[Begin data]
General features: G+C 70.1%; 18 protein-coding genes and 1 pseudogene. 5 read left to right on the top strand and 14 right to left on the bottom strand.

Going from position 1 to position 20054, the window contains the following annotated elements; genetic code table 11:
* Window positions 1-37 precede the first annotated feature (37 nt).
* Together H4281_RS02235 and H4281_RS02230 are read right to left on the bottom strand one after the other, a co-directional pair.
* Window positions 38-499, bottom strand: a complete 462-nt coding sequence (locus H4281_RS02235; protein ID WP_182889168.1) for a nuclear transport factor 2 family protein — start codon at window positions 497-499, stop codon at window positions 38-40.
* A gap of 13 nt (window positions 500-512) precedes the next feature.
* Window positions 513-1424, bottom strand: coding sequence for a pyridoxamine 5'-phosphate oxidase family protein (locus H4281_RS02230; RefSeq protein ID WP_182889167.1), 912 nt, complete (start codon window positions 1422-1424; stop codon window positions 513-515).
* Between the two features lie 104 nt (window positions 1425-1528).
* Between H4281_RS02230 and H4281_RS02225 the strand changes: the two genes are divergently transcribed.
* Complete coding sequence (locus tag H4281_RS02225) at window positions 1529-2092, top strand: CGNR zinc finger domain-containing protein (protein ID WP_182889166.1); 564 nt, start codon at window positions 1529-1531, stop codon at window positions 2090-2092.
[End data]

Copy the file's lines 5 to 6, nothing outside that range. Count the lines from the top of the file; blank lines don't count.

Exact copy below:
* Window positions 38-499, bottom strand: a complete 462-nt coding sequence (locus H4281_RS02235; protein ID WP_182889168.1) for a nuclear transport factor 2 family protein — start codon at window positions 497-499, stop codon at window positions 38-40.
* A gap of 13 nt (window positions 500-512) precedes the next feature.